Dispelling five common myths about cyberbullying
February 24, 2017
There are several misconceptions associated with cyberbullying, and researcher Bert Huang from the Virginia Tech College of Engineering offers several quotes and insight on this issue. His research focuses on automatic cyberbullying detection, and he is available to speak with media outlets on this topic.
Myth: Cyberbullying only happens to children
“Because traditional bullying often invokes images of children being bullied on playgrounds, there's a common belief that cyberbullying is a problem confined to young people. This belief is incorrect. According to a study by the Data and Society Research Institute, roughly 40% of adults have experienced online harassment or abuse."
Myth: Women experience more cyberbullying
“People with different gender identities tend to have different experiences with cyberbullying. One somewhat surprising finding from the Data and Society report showed that men and women are equally likely to experience online harassment. However, they found that women reported experiencing wider varieties of abuse, which often included forms they considered more serious.”
Myth: Social media outlets can just “fix the problem” but choose not to
“Language alone doesn't distinguish bullying from other less harmful behavior. Effective automatic detection has to consider the social context of the people involved, and we don't yet have the ability to get computers to sufficiently understand this context.”
“People often complain that social media platforms don't just fix the problem, but it's a big challenge that requires advances in computer and social science, and releasing solutions that don't work well could end up being more harmful to internet users.”
Myth: Online anonymity breeds contempt
“Another common idea is that the anonymity (or semi-anonymity) of the internet is the cause of cyberbullying, and that if all our internet accounts were openly tied to our real-life identities, cyberbullying would disappear. This idea makes some sense, but there are some strong arguments and evidence against it. For example, about half of the victims of online harassment know the identity of their attackers.”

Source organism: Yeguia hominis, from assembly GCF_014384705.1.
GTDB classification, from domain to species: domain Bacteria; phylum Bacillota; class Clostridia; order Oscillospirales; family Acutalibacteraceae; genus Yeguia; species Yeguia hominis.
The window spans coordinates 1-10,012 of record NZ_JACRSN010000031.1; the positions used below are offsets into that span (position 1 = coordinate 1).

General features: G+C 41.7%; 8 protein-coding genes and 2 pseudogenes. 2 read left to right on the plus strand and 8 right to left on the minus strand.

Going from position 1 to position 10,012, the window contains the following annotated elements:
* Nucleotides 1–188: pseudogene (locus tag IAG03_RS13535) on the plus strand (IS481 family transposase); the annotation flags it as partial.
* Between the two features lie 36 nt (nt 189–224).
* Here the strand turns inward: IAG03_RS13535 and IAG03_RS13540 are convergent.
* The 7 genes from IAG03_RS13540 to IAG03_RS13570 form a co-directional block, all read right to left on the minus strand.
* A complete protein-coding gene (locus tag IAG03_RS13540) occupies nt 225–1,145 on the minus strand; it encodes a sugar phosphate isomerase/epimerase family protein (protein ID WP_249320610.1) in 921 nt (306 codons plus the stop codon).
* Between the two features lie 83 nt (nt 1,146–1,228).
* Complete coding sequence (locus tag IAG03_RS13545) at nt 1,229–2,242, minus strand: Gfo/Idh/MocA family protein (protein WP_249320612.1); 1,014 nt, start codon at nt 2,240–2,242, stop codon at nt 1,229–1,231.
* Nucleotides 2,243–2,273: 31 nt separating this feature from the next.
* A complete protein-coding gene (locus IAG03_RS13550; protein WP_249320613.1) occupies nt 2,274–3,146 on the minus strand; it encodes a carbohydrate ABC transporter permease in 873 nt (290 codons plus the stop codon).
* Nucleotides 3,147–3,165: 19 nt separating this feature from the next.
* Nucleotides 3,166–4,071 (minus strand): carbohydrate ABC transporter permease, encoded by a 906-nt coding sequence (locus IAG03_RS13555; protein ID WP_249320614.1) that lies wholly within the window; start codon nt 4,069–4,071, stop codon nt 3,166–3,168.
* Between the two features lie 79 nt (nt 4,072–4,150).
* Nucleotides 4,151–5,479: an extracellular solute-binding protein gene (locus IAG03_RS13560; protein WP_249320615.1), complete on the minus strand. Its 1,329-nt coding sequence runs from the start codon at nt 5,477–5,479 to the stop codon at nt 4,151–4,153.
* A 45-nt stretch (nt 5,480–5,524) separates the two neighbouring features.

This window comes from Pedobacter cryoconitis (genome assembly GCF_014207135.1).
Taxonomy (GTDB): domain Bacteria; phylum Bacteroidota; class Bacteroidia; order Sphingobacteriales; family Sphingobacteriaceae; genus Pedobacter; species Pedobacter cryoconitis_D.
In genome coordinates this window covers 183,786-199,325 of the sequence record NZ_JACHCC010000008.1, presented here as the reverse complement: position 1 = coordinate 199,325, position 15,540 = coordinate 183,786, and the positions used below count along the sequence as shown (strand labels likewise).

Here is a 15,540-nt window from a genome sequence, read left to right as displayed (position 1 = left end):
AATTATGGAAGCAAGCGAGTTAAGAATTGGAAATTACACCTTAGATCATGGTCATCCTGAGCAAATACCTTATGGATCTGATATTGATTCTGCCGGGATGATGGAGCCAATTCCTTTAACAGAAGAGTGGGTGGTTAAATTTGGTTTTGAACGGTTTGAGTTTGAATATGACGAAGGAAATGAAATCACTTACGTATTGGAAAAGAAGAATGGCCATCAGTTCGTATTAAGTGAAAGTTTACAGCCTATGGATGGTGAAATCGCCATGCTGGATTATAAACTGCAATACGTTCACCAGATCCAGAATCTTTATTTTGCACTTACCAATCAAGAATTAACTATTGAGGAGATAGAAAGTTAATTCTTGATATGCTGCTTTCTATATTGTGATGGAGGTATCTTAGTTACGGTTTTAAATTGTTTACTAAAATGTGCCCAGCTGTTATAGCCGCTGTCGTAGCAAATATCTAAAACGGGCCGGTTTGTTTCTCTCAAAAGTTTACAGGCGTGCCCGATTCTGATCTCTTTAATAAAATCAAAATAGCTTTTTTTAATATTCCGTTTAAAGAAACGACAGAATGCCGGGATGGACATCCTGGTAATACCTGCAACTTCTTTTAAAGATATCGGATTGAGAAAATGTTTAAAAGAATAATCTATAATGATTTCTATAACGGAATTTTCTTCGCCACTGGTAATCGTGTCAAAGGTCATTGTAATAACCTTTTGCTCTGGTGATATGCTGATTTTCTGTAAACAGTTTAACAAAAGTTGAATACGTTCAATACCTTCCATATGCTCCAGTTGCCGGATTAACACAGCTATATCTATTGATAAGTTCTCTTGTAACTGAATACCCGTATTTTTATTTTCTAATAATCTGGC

“Despite the fact that we can't fix cyberbullying by removing anonymity, anonymity is one of the attributes of cyberbullying that can exacerbate its danger. Not knowing who's attacking you changes how you perceive the attack, and in many cases, can increase the emotional effect it has on the user.”
“The fact that cyberbullying can be very public and persistent can increase the emotional damage suffered by its victims. Harmful messages can be quickly seen by hundreds of people, and they can remain visible indefinitely, often times with no way for the victims to remove them.”
Myth: The internet is all bad
“Despite all the detrimental effects of cyberbullying, the modern internet and social media have a lot of positives. For example, they allow people to connect across the globe and meet others they wouldn't otherwise be able to. These benefits are what we're fighting for. If these wonderful aspects weren't there, we could just tell people to stop using the internet and move on. But the great potential of the social web makes it worth trying to find solutions that allow people to experience its benefits while reducing its dangers.”
Bert Huang is an assistant professor at Virginia Tech Department of Computer Science. His research includes investigating machine learning with a special focus on models and data with structure stemming from natural networks.
To secure an interview with Bert Huang, contact Ceci Leonard at 540-357-2500 and firstname.lastname@example.org.
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